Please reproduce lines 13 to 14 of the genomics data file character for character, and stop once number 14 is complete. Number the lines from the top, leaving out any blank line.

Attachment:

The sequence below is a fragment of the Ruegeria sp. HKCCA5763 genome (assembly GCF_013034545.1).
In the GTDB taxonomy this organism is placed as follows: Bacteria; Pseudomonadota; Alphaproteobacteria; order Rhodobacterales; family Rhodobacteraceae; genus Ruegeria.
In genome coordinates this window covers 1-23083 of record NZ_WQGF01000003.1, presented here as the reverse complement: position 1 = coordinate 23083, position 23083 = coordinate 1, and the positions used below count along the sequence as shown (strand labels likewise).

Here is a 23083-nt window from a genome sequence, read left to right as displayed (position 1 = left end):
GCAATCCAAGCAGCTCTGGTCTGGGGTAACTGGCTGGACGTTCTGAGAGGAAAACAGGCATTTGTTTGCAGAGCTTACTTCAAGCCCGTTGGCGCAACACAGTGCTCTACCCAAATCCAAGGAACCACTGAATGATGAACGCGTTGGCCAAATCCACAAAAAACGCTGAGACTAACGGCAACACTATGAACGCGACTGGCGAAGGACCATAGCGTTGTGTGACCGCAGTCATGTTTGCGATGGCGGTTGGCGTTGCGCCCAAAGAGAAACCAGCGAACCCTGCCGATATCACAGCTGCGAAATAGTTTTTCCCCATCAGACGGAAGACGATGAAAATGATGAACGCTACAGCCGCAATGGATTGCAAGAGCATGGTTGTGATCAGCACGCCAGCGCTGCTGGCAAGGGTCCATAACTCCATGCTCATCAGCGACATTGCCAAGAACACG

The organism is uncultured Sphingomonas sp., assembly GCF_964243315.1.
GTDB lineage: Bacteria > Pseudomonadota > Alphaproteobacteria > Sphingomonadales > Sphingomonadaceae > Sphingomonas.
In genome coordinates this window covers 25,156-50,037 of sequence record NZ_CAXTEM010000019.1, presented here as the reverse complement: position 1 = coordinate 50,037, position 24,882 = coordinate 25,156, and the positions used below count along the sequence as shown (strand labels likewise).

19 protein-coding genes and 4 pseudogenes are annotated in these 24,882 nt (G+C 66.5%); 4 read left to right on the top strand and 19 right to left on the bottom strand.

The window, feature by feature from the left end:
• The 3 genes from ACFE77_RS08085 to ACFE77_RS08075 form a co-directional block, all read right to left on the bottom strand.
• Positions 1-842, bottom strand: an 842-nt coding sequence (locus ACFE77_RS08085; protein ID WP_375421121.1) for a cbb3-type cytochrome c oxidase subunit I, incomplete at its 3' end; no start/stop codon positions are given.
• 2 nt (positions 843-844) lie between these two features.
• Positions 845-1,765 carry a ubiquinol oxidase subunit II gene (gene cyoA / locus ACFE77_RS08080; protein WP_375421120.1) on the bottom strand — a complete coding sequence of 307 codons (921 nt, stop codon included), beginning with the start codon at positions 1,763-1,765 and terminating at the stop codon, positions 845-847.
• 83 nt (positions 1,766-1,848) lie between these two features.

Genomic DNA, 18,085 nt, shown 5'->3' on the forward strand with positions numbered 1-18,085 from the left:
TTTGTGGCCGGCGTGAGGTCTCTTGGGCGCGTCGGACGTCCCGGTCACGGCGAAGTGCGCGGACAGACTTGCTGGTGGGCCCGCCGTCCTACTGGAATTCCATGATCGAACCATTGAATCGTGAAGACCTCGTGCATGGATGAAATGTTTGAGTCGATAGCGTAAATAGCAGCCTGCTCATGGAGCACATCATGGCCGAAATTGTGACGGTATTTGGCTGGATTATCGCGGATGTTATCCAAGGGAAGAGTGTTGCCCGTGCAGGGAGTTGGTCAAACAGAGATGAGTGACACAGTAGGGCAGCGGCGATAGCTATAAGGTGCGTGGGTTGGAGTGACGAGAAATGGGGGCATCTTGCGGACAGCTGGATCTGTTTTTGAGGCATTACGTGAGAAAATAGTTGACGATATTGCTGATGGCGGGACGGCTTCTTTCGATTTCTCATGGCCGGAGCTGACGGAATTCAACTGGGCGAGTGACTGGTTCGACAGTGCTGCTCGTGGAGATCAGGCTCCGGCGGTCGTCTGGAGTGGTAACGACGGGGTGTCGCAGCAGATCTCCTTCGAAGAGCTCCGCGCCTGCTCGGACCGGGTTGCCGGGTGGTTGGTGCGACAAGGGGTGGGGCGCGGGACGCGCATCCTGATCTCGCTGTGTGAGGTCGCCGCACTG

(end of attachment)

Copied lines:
• 2 nt (positions 843-844) lie between these two features.
• Positions 845-1,765 carry a ubiquinol oxidase subunit II gene (gene cyoA / locus ACFE77_RS08080; protein WP_375421120.1) on the bottom strand — a complete coding sequence of 307 codons (921 nt, stop codon included), beginning with the start codon at positions 1,763-1,765 and terminating at the stop codon, positions 845-847.